How are tree plantings helping our Great Lakes?

The Great Lakes contain nearly 20% of the earth’s fresh surface water. But pollution and other urban pressures, are taking their toll on this resource, and it is currently believed that the Great Lakes are at “a tipping point of irreversible decline.”


With water scarcity already affecting around 2 billion people (one-fifth of the world’s population) it is our responsibility to protect and restore this resource.  The Ontario Great Lake’s Strategy contains a vision of healthy Great Lakes that are drinkable, swimmable, and fishable; a vision only achievable if we are able to protect and restore the ecological health of the Great Lakes.  LEAF is doing this by engaging communities in a series of tree planting events in partnership the Town of Richmond Hill, The Regional Municipality of York, TD Friends of the Environment Fund and the Government of Ontario.  But how are tree plantings helping our Great Lakes? I’m so glad you asked.


Forests have the amazing ability to act as buffers between land and water. These buffers are important in slowing down and filtering the stormwater runoff that enters our watershed.  Stormwater runoff is created when rain falls on hard surfaces like roads, parking lots, driveways, and other paved surfaces that do not allow water to soak into the ground.  As development increases so does the amount of hard surface, and as a result, a much greater amount of runoff is generated, compared to when rain falls over an area with ample soft ground, like a forest. 


Trees and forests act as a buffer in two ways: 

  1. When large volumes of water rush quickly to our local streams, they are at risk of flooding and erosion, washing away important wildlife habitat.  Trees provide bank stabilization and decrease erosion during high water events.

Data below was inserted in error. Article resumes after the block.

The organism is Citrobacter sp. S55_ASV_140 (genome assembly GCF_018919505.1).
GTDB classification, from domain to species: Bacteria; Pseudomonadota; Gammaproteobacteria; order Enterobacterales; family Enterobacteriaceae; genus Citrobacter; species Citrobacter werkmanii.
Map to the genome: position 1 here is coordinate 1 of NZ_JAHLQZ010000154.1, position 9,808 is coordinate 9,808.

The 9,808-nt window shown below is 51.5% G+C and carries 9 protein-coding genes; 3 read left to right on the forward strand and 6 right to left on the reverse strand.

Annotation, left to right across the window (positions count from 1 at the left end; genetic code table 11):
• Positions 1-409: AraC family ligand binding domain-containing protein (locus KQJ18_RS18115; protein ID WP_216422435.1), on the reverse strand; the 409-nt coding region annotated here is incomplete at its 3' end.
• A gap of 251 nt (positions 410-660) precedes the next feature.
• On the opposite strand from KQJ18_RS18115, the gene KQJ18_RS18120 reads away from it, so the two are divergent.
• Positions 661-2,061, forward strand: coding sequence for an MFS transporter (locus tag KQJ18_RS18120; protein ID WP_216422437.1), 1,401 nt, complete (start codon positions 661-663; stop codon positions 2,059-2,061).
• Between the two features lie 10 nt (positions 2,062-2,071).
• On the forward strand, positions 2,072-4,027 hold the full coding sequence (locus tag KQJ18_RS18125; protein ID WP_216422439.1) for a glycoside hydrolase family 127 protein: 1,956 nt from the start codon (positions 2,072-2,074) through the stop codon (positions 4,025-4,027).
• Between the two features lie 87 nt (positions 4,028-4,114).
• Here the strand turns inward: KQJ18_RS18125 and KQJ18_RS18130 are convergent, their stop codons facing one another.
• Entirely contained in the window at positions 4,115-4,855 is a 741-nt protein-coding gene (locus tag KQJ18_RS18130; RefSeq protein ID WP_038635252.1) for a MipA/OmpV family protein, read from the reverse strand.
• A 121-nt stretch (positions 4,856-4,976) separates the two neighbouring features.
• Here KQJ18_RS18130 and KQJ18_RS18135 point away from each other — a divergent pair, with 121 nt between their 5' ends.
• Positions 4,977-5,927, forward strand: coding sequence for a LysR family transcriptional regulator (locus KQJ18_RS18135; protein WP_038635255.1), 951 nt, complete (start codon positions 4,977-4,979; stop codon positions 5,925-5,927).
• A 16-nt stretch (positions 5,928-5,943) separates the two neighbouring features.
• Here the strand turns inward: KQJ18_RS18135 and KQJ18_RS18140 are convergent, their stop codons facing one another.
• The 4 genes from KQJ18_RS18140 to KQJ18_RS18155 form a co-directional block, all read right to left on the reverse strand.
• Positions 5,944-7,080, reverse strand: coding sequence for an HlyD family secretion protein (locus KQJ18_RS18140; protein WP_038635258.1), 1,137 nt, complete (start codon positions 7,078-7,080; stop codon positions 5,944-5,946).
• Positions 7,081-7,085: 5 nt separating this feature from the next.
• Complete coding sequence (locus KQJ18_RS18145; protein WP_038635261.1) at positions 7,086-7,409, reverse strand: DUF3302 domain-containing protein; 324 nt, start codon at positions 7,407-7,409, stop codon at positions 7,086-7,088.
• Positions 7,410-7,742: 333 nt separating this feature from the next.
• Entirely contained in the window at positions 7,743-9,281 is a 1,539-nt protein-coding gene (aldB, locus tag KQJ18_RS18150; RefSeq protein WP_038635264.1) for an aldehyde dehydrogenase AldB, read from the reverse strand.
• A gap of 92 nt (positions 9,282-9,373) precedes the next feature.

2. Trees reduce pollutants by taking up nutrients and other pollutants from soils and water through their roots. The filtering of stormwater runoff is important in protecting the quality of our water.


By planting trees as riparian buffers, we are not only protecting local streams, and the wildlife that relies on this habitat, but also our watershed as a whole.  This includes our Great Lakes, where more than 80% of Ontarians get their drinking water from.  This May, you have the exciting opportunity to help LEAF in improving and maintaining the urban forest in Richmond Hill by joining in on a community tree planting event!


Join us for a morning of tree planting in Bridgeview Cordone Park and take home a free native shrub to plant in your yard (while supplies last).  All ages are welcome for this family-friendly event! But please note that children under 16 years of age must be accompanied by an adult. For more information about these events, including registration, please visit our events page here.


Erica Hazlett is LEAF’s Education and Outreach Intern.

These community planting events are supported by Town of Richmond Hill, The Regional Municipality of York, TD Friends of the Environment Fund and the Government of Ontario.